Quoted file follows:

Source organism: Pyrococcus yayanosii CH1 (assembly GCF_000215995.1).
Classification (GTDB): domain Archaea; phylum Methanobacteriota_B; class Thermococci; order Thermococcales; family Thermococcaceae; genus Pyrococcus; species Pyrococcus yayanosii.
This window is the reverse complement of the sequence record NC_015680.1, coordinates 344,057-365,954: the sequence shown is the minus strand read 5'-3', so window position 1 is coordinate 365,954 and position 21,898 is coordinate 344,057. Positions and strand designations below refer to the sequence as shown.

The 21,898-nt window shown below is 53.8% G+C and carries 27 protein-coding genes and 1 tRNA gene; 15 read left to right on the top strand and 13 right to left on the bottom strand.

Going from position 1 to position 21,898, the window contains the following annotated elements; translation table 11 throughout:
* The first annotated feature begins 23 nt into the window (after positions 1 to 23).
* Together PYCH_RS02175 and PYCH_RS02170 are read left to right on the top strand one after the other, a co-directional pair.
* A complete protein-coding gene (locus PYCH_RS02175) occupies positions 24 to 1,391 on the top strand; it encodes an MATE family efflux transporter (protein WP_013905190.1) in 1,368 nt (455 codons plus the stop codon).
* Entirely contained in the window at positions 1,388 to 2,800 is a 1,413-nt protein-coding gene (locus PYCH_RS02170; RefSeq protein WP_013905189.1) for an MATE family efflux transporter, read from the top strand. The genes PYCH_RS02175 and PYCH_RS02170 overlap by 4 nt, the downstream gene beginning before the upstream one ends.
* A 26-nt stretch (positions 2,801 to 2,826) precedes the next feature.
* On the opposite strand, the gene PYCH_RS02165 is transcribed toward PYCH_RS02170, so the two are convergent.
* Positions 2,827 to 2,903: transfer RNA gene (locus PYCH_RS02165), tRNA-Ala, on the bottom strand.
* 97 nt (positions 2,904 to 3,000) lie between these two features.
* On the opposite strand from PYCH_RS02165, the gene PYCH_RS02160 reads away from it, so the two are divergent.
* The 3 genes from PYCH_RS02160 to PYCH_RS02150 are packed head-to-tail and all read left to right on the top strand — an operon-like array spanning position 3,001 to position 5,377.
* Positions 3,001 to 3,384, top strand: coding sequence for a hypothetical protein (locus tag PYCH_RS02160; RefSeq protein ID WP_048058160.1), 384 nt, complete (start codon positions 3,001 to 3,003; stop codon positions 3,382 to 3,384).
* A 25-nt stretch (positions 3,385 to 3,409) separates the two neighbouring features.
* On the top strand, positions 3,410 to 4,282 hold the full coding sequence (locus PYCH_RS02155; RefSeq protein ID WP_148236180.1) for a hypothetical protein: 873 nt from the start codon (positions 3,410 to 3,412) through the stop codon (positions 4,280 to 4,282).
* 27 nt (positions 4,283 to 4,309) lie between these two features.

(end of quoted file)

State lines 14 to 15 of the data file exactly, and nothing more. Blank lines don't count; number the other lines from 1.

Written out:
* On the opposite strand from PYCH_RS02165, the gene PYCH_RS02160 reads away from it, so the two are divergent.
* The 3 genes from PYCH_RS02160 to PYCH_RS02150 are packed head-to-tail and all read left to right on the top strand — an operon-like array spanning position 3,001 to position 5,377.